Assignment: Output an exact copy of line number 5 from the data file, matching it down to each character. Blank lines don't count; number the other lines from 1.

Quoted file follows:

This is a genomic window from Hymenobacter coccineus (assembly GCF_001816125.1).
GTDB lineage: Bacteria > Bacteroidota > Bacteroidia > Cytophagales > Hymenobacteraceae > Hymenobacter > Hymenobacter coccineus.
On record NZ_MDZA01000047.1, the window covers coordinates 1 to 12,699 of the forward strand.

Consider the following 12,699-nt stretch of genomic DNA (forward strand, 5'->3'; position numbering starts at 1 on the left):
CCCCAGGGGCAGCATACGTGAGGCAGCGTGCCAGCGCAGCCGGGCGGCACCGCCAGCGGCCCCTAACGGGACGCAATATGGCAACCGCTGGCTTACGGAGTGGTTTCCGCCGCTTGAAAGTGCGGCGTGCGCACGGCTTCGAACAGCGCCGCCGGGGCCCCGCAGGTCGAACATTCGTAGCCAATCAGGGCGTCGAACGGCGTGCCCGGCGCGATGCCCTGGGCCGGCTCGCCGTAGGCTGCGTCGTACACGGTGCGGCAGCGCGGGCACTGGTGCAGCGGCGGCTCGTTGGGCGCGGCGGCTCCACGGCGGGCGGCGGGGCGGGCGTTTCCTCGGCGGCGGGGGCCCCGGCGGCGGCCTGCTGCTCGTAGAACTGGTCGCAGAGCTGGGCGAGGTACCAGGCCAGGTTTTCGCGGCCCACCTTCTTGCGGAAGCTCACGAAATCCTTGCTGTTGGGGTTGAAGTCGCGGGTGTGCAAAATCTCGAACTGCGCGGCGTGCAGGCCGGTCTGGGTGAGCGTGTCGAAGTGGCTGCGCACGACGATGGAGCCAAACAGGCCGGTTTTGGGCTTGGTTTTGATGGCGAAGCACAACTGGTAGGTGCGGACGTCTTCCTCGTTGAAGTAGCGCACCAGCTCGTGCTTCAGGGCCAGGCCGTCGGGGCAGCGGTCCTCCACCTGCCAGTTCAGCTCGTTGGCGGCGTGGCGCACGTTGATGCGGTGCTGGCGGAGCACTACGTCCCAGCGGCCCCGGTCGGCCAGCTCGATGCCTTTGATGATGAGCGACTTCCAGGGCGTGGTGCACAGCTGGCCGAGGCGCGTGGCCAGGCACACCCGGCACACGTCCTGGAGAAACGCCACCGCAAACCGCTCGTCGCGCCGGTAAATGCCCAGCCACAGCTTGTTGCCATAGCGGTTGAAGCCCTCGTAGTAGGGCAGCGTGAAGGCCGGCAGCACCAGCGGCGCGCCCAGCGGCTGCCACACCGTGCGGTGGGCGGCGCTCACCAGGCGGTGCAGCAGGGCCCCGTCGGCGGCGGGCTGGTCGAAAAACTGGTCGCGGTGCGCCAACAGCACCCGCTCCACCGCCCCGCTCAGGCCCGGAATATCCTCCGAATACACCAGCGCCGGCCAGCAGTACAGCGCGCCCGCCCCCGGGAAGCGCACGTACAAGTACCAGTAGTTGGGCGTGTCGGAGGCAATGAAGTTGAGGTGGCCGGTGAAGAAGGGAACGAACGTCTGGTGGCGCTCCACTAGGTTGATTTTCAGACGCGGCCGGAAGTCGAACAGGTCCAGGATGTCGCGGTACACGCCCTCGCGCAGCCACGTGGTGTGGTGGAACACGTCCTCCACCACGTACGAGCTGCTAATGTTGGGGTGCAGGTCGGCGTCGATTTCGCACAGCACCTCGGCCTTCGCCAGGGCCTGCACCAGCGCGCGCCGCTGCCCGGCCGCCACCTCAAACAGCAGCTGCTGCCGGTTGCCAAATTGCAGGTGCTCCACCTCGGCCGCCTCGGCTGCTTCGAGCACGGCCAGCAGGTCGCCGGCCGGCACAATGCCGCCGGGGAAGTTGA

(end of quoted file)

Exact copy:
CCCCAGGGGCAGCATACGTGAGGCAGCGTGCCAGCGCAGCCGGGCGGCACCGCCAGCGGCCCCTAACGGGACGCAATATGGCAACCGCTGGCTTACGGAGTGGTTTCCGCCGCTTGAAAGTGCGGCGTGCGCACGGCTTCGAACAGCGCCGCCGGGGCCCCGCAGGTCGAACATTCGTAGCCAATCAGGGCGTCGAACGGCGTGCCCGGCGCGATGCCCTGGGCCGGCTCGCCGTAGGCTGCGTCGTACACGGTGCGGCAGCGCGGGCACTGGTGCAGCGGCGGCTCGTTGGGCGCGGCGGCTCCACGGCGGGCGGCGGGGCGGGCGTTTCCTCGGCGGCGGGGGCCCCGGCGGCGGCCTGCTGCTCGTAGAACTGGTCGCAGAGCTGGGCGAGGTACCAGGCCAGGTTTTCGCGGCCCACCTTCTTGCGGAAGCTCACGAAATCCTTGCTGTTGGGGTTGAAGTCGCGGGTGTGCAAAATCTCGAACTGCGCGGCGTGCAGGCCGGTCTGGGTGAGCGTGTCGAAGTGGCTGCGCACGACGATGGAGCCAAACAGGCCGGTTTTGGGCTTGGTTTTGATGGCGAAGCACAACTGGTAGGTGCGGACGTCTTCCTCGTTGAAGTAGCGCACCAGCTCGTGCTTCAGGGCCAGGCCGTCGGGGCAGCGGTCCTCCACCTGCCAGTTCAGCTCGTTGGCGGCGTGGCGCACGTTGATGCGGTGCTGGCGGAGCACTACGTCCCAGCGGCCCCGGTCGGCCAGCTCGATGCCTTTGATGATGAGCGACTTCCAGGGCGTGGTGCACAGCTGGCCGAGGCGCGTGGCCAGGCACACCCGGCACACGTCCTGGAGAAACGCCACCGCAAACCGCTCGTCGCGCCGGTAAATGCCCAGCCACAGCTTGTTGCCATAGCGGTTGAAGCCCTCGTAGTAGGGCAGCGTGAAGGCCGGCAGCACCAGCGGCGCGCCCAGCGGCTGCCACACCGTGCGGTGGGCGGCGCTCACCAGGCGGTGCAGCAGGGCCCCGTCGGCGGCGGGCTGGTCGAAAAACTGGTCGCGGTGCGCCAACAGCACCCGCTCCACCGCCCCGCTCAGGCCCGGAATATCCTCCGAATACACCAGCGCCGGCCAGCAGTACAGCGCGCCCGCCCCCGGGAAGCGCACGTACAAGTACCAGTAGTTGGGCGTGTCGGAGGCAATGAAGTTGAGGTGGCCGGTGAAGAAGGGAACGAACGTCTGGTGGCGCTCCACTAGGTTGATTTTCAGACGCGGCCGGAAGTCGAACAGGTCCAGGATGTCGCGGTACACGCCCTCGCGCAGCCACGTGGTGTGGTGGAACACGTCCTCCACCACGTACGAGCTGCTAATGTTGGGGTGCAGGTCGGCGTCGATTTCGCACAGCACCTCGGCCTTCGCCAGGGCCTGCACCAGCGCGCGCCGCTGCCCGGCCGCCACCTCAAACAGCAGCTGCTGCCGGTTGCCAAATTGCAGGTGCTCCACCTCGGCCGCCTCGGCTGCTTCGAGCACGGCCAGCAGGTCGCCGGCCGGCACAATGCCGCCGGGGAAGTTGA